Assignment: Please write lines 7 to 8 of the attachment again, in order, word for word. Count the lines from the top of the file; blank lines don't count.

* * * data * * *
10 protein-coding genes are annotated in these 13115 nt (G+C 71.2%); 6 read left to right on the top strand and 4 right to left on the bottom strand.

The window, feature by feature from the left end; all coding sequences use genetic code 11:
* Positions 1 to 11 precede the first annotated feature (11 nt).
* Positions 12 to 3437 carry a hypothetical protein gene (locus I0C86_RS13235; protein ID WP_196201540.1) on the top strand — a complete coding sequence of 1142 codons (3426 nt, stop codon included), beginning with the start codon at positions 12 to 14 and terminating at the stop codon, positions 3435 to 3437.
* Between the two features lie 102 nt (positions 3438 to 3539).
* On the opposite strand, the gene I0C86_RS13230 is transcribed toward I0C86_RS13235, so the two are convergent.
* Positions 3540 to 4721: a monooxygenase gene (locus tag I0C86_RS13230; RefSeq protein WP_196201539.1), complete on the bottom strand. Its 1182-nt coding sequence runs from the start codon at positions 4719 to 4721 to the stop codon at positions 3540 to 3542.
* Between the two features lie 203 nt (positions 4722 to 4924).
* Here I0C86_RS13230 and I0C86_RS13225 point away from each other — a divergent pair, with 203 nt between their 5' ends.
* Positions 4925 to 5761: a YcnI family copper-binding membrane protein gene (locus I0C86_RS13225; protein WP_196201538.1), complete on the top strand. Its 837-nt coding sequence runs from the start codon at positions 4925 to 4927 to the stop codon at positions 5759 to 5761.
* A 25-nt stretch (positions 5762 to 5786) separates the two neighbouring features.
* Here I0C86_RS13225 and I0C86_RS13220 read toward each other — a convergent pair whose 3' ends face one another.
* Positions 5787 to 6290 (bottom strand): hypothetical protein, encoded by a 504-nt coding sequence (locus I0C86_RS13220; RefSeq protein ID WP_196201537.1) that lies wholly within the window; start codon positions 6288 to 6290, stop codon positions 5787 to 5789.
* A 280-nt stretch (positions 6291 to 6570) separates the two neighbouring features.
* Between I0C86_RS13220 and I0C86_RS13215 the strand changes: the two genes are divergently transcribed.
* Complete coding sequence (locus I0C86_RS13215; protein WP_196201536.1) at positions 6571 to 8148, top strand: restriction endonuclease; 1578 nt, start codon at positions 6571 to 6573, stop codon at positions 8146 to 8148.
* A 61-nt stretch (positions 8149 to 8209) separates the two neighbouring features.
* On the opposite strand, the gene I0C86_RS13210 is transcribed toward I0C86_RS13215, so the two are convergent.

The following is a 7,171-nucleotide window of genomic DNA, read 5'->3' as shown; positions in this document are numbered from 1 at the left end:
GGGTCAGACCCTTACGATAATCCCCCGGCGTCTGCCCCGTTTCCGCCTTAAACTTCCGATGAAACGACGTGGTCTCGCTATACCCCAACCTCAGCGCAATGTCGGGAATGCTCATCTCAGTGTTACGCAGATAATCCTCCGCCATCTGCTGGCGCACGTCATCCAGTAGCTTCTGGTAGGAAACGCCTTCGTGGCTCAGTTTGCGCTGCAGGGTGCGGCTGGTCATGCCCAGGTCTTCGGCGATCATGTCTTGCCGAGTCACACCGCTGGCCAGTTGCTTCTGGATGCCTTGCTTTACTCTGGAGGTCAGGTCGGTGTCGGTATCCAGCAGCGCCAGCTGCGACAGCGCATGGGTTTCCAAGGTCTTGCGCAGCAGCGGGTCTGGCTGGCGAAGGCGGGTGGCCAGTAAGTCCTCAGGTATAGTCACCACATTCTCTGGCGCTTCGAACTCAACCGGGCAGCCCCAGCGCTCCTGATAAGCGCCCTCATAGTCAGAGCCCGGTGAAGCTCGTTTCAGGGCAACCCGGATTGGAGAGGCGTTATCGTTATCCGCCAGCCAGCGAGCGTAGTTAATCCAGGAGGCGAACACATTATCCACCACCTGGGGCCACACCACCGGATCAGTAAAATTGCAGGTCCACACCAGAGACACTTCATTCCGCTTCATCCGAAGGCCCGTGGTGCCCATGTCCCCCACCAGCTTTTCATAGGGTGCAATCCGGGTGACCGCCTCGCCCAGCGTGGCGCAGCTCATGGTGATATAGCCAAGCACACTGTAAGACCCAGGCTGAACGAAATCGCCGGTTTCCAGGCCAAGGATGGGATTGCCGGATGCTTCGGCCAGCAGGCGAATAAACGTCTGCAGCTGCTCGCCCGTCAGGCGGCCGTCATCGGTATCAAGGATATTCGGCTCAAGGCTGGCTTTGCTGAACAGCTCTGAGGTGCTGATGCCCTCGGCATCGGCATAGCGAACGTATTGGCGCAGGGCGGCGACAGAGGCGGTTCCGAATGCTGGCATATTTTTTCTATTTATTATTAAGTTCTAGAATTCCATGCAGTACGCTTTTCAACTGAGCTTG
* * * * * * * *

* Positions 3540 to 4721: a monooxygenase gene (locus tag I0C86_RS13230; RefSeq protein WP_196201539.1), complete on the bottom strand. Its 1182-nt coding sequence runs from the start codon at positions 4719 to 4721 to the stop codon at positions 3540 to 3542.
* Between the two features lie 203 nt (positions 4722 to 4924).